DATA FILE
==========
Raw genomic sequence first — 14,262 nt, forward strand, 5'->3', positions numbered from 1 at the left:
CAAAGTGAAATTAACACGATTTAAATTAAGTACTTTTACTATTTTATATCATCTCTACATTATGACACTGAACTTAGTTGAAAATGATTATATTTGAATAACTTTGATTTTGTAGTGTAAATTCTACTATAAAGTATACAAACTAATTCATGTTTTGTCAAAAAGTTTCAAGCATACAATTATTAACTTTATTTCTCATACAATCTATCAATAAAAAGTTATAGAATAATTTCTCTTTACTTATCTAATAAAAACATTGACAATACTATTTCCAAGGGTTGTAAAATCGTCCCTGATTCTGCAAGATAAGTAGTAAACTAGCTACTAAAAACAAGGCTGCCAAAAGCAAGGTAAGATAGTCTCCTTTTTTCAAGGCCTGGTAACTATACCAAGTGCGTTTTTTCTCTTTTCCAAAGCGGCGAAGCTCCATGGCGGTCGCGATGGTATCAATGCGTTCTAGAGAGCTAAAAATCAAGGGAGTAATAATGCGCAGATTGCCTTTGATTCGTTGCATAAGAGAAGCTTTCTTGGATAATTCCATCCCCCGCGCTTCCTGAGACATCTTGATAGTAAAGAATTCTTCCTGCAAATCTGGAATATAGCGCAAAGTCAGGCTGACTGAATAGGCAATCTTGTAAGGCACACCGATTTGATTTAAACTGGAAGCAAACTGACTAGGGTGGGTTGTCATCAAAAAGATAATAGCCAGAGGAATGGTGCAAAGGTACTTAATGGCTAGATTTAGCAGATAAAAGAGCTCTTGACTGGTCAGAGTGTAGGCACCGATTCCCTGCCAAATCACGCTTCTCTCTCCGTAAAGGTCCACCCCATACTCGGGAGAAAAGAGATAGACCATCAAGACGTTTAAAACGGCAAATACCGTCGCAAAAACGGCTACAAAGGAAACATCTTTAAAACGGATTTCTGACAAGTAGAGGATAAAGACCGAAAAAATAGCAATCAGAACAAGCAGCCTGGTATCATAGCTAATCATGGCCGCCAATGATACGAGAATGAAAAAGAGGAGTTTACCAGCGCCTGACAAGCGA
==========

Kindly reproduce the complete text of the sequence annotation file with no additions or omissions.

Raw genomic sequence first — 14,262 nt, forward strand, 5'->3', positions numbered from 1 at the left:
CAAAGTGAAATTAACACGATTTAAATTAAGTACTTTTACTATTTTATATCATCTCTACATTATGACACTGAACTTAGTTGAAAATGATTATATTTGAATAACTTTGATTTTGTAGTGTAAATTCTACTATAAAGTATACAAACTAATTCATGTTTTGTCAAAAAGTTTCAAGCATACAATTATTAACTTTATTTCTCATACAATCTATCAATAAAAAGTTATAGAATAATTTCTCTTTACTTATCTAATAAAAACATTGACAATACTATTTCCAAGGGTTGTAAAATCGTCCCTGATTCTGCAAGATAAGTAGTAAACTAGCTACTAAAAACAAGGCTGCCAAAAGCAAGGTAAGATAGTCTCCTTTTTTCAAGGCCTGGTAACTATACCAAGTGCGTTTTTTCTCTTTTCCAAAGCGGCGAAGCTCCATGGCGGTCGCGATGGTATCAATGCGTTCTAGAGAGCTAAAAATCAAGGGAGTAATAATGCGCAGATTGCCTTTGATTCGTTGCATAAGAGAAGCTTTCTTGGATAATTCCATCCCCCGCGCTTCCTGAGACATCTTGATAGTAAAGAATTCTTCCTGCAAATCTGGAATATAGCGCAAAGTCAGGCTGACTGAATAGGCAATCTTGTAAGGCACACCGATTTGATTTAAACTGGAAGCAAACTGACTAGGGTGGGTTGTCATCAAAAAGATAATAGCCAGAGGAATGGTGCAAAGGTACTTAATGGCTAGATTTAGCAGATAAAAGAGCTCTTGACTGGTCAGAGTGTAGGCACCGATTCCCTGCCAAATCACGCTTCTCTCTCCGTAAAGGTCCACCCCATACTCGGGAGAAAAGAGATAGACCATCAAGACGTTTAAAACGGCAAATACCGTCGCAAAAACGGCTACAAAGGAAACATCTTTAAAACGGATTTCTGACAAGTAGAGGATAAAGACCGAAAAAATAGCAATCAGAACAAGCAGCCTGGTATCATAGCTAATCATGGCCGCCAATGATACGAGAATGAAAAAGAGGAGTTTACCAGCGCCTGACAAGCGA